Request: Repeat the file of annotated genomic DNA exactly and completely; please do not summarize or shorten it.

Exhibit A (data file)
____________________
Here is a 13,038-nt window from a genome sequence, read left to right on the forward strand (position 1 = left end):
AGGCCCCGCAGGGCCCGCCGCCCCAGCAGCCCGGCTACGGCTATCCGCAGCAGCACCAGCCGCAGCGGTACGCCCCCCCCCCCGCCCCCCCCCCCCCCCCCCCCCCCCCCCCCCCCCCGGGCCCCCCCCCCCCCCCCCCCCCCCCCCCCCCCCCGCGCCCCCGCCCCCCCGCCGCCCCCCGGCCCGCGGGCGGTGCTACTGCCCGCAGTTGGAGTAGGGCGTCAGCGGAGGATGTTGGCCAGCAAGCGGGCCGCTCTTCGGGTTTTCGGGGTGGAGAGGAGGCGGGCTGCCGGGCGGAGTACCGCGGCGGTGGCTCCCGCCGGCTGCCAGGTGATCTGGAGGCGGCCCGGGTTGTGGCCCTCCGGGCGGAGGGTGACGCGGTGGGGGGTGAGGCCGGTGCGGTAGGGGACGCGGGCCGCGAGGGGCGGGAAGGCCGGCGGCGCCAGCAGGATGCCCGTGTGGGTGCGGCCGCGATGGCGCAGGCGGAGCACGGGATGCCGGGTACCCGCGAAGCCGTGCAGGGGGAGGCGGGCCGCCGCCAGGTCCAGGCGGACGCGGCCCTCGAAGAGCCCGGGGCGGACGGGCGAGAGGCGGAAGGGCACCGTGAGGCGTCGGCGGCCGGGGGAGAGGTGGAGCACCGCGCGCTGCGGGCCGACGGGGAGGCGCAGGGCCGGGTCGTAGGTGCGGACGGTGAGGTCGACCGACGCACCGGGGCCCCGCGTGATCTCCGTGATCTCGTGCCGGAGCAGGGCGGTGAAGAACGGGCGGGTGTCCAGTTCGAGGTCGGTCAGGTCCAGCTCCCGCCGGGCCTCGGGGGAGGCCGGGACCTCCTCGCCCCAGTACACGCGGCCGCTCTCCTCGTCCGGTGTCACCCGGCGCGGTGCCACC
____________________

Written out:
Here is a 13,038-nt window from a genome sequence, read left to right on the forward strand (position 1 = left end):
AGGCCCCGCAGGGCCCGCCGCCCCAGCAGCCCGGCTACGGCTATCCGCAGCAGCACCAGCCGCAGCGGTACGCCCCCCCCCCCGCCCCCCCCCCCCCCCCCCCCCCCCCCCCCCCCCCGGGCCCCCCCCCCCCCCCCCCCCCCCCCCCCCCCCCGCGCCCCCGCCCCCCCGCCGCCCCCCGGCCCGCGGGCGGTGCTACTGCCCGCAGTTGGAGTAGGGCGTCAGCGGAGGATGTTGGCCAGCAAGCGGGCCGCTCTTCGGGTTTTCGGGGTGGAGAGGAGGCGGGCTGCCGGGCGGAGTACCGCGGCGGTGGCTCCCGCCGGCTGCCAGGTGATCTGGAGGCGGCCCGGGTTGTGGCCCTCCGGGCGGAGGGTGACGCGGTGGGGGGTGAGGCCGGTGCGGTAGGGGACGCGGGCCGCGAGGGGCGGGAAGGCCGGCGGCGCCAGCAGGATGCCCGTGTGGGTGCGGCCGCGATGGCGCAGGCGGAGCACGGGATGCCGGGTACCCGCGAAGCCGTGCAGGGGGAGGCGGGCCGCCGCCAGGTCCAGGCGGACGCGGCCCTCGAAGAGCCCGGGGCGGACGGGCGAGAGGCGGAAGGGCACCGTGAGGCGTCGGCGGCCGGGGGAGAGGTGGAGCACCGCGCGCTGCGGGCCGACGGGGAGGCGCAGGGCCGGGTCGTAGGTGCGGACGGTGAGGTCGACCGACGCACCGGGGCCCCGCGTGATCTCCGTGATCTCGTGCCGGAGCAGGGCGGTGAAGAACGGGCGGGTGTCCAGTTCGAGGTCGGTCAGGTCCAGCTCCCGCCGGGCCTCGGGGGAGGCCGGGACCTCCTCGCCCCAGTACACGCGGCCGCTCTCCTCGTCCGGTGTCACCCGGCGCGGTGCCACC